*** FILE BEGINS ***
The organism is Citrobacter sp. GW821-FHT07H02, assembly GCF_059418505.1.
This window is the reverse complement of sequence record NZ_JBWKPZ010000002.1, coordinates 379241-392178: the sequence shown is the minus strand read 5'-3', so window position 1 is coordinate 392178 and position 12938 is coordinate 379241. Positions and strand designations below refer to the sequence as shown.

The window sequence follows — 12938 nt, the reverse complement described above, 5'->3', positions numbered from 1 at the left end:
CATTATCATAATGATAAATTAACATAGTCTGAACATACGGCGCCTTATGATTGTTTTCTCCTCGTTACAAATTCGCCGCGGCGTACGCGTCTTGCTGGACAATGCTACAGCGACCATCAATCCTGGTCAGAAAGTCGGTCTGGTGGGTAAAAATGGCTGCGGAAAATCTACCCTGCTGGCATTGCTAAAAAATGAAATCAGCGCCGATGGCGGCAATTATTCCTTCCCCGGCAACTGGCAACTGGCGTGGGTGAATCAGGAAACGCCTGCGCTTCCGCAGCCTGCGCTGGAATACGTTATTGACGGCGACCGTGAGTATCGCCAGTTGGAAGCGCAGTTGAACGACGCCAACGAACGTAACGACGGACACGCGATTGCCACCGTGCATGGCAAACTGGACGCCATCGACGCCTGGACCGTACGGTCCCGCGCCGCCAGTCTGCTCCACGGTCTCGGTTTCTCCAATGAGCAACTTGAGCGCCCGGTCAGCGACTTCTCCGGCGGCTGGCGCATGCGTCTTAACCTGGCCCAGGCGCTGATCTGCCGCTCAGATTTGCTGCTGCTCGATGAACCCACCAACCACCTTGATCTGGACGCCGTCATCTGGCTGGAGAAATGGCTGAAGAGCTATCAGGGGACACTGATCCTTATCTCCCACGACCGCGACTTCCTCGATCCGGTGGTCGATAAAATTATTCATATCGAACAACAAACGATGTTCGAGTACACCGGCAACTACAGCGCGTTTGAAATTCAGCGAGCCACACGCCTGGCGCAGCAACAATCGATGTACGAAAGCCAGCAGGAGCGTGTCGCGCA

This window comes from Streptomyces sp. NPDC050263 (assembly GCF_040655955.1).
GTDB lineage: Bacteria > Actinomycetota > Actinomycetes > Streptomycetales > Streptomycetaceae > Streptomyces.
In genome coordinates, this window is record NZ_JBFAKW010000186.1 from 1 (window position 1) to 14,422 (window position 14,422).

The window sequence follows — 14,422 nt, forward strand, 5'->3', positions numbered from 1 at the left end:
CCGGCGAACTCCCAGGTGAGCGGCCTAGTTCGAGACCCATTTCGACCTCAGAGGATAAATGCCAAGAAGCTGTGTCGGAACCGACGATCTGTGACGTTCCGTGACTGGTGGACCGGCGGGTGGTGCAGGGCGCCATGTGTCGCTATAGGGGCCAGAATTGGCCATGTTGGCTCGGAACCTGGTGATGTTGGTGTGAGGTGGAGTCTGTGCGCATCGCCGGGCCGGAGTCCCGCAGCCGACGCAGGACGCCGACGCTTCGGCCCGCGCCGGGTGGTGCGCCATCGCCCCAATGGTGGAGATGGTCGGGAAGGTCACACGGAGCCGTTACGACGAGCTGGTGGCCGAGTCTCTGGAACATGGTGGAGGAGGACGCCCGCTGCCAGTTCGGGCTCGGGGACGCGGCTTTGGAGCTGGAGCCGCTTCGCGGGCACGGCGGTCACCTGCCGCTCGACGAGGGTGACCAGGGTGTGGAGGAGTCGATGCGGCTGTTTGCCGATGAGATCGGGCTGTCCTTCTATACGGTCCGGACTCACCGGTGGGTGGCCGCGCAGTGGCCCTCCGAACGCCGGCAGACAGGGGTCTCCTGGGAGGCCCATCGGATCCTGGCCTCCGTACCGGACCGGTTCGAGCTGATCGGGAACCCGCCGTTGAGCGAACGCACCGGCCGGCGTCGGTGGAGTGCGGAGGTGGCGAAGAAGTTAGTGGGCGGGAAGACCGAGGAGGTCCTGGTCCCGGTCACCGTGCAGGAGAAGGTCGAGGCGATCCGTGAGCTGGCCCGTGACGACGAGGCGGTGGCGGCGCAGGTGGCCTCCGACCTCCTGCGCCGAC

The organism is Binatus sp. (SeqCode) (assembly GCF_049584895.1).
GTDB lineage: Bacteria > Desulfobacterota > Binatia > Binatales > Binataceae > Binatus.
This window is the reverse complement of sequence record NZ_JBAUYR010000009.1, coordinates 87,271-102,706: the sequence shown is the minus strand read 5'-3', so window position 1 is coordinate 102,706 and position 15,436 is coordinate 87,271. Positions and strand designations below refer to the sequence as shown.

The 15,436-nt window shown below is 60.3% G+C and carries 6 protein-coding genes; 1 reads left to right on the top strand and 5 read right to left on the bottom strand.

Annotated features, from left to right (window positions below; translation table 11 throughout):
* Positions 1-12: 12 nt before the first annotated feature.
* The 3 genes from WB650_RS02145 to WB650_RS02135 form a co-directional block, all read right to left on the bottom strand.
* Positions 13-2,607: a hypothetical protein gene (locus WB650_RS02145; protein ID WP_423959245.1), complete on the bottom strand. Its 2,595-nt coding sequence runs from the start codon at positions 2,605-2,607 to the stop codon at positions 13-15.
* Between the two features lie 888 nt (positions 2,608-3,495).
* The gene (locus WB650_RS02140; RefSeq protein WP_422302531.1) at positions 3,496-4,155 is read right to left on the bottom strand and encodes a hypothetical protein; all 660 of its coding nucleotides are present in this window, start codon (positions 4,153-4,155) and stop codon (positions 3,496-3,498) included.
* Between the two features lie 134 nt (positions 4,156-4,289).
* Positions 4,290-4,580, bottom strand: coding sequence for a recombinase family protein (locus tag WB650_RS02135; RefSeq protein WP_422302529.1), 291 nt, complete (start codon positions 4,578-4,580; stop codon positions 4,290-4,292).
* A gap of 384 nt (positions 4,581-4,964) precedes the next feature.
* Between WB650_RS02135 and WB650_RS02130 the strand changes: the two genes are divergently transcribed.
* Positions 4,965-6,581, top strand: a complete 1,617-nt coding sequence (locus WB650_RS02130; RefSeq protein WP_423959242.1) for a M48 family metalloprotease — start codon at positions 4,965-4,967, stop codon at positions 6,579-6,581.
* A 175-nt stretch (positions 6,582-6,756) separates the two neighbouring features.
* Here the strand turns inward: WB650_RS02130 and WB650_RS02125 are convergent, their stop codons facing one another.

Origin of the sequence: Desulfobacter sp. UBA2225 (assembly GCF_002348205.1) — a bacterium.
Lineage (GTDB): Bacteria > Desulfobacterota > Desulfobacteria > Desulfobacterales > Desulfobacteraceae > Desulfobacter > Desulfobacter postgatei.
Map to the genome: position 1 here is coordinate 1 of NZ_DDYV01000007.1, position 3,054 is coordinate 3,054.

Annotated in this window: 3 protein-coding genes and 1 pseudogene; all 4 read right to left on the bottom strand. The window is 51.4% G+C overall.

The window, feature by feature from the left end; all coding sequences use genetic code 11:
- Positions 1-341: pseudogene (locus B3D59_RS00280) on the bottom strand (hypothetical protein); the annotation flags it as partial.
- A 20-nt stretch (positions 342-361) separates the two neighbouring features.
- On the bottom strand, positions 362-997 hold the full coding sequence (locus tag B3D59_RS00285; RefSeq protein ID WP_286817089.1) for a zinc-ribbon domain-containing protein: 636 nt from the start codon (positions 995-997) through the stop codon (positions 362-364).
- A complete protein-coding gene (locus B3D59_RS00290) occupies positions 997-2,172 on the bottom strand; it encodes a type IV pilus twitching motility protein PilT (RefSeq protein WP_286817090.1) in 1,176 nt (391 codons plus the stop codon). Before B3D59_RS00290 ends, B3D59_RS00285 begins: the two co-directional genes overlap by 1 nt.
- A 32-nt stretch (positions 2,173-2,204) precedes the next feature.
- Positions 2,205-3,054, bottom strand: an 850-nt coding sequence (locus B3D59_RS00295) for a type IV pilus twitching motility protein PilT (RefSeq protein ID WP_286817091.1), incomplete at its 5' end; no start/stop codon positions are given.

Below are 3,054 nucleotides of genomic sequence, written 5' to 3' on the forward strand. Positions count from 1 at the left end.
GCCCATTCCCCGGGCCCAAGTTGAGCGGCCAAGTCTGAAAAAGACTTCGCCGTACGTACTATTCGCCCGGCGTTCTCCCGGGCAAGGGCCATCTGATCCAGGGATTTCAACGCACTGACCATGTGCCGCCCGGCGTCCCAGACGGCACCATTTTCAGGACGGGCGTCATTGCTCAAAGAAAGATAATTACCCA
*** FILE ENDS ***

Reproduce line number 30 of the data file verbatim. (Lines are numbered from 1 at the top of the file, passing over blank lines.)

Annotated in this window: 3 protein-coding genes and 1 pseudogene; all 4 read right to left on the bottom strand. The window is 51.4% G+C overall.